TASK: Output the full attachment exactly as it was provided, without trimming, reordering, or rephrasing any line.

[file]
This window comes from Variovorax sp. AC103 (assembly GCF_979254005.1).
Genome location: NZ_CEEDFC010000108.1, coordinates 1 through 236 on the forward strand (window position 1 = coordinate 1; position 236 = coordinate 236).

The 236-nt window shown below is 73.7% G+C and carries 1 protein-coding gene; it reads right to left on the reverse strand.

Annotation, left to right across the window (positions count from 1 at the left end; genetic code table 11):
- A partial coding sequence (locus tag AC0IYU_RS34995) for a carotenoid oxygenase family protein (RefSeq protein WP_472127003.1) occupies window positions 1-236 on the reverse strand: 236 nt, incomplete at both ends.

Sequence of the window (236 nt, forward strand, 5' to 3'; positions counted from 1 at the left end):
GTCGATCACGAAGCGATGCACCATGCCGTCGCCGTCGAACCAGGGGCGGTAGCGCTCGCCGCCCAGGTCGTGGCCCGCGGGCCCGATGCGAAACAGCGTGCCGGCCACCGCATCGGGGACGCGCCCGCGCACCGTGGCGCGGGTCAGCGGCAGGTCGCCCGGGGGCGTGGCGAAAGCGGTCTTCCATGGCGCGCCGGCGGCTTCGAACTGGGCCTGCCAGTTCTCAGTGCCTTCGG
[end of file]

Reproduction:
This window comes from Variovorax sp. AC103 (assembly GCF_979254005.1).
Genome location: NZ_CEEDFC010000108.1, coordinates 1 through 236 on the forward strand (window position 1 = coordinate 1; position 236 = coordinate 236).

The 236-nt window shown below is 73.7% G+C and carries 1 protein-coding gene; it reads right to left on the reverse strand.

Annotation, left to right across the window (positions count from 1 at the left end; genetic code table 11):
- A partial coding sequence (locus tag AC0IYU_RS34995) for a carotenoid oxygenase family protein (RefSeq protein WP_472127003.1) occupies window positions 1-236 on the reverse strand: 236 nt, incomplete at both ends.

Sequence of the window (236 nt, forward strand, 5' to 3'; positions counted from 1 at the left end):
GTCGATCACGAAGCGATGCACCATGCCGTCGCCGTCGAACCAGGGGCGGTAGCGCTCGCCGCCCAGGTCGTGGCCCGCGGGCCCGATGCGAAACAGCGTGCCGGCCACCGCATCGGGGACGCGCCCGCGCACCGTGGCGCGGGTCAGCGGCAGGTCGCCCGGGGGCGTGGCGAAAGCGGTCTTCCATGGCGCGCCGGCGGCTTCGAACTGGGCCTGCCAGTTCTCAGTGCCTTCGG